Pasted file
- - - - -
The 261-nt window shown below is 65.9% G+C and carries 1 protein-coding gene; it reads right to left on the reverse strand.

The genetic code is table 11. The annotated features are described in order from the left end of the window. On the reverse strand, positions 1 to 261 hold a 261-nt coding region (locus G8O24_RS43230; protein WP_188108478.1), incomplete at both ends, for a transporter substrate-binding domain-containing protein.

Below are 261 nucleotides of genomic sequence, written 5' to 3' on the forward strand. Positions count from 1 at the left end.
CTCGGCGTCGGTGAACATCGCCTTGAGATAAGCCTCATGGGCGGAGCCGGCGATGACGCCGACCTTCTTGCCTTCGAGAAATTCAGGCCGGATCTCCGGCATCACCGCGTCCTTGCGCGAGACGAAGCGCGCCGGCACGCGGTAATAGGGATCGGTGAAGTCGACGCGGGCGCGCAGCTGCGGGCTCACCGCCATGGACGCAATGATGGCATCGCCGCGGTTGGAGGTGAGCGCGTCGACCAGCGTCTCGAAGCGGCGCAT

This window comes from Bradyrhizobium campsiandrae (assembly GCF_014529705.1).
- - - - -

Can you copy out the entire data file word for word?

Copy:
The 261-nt window shown below is 65.9% G+C and carries 1 protein-coding gene; it reads right to left on the reverse strand.

The genetic code is table 11. The annotated features are described in order from the left end of the window. On the reverse strand, positions 1 to 261 hold a 261-nt coding region (locus G8O24_RS43230; protein WP_188108478.1), incomplete at both ends, for a transporter substrate-binding domain-containing protein.

Below are 261 nucleotides of genomic sequence, written 5' to 3' on the forward strand. Positions count from 1 at the left end.
CTCGGCGTCGGTGAACATCGCCTTGAGATAAGCCTCATGGGCGGAGCCGGCGATGACGCCGACCTTCTTGCCTTCGAGAAATTCAGGCCGGATCTCCGGCATCACCGCGTCCTTGCGCGAGACGAAGCGCGCCGGCACGCGGTAATAGGGATCGGTGAAGTCGACGCGGGCGCGCAGCTGCGGGCTCACCGCCATGGACGCAATGATGGCATCGCCGCGGTTGGAGGTGAGCGCGTCGACCAGCGTCTCGAAGCGGCGCAT

This window comes from Bradyrhizobium campsiandrae (assembly GCF_014529705.1).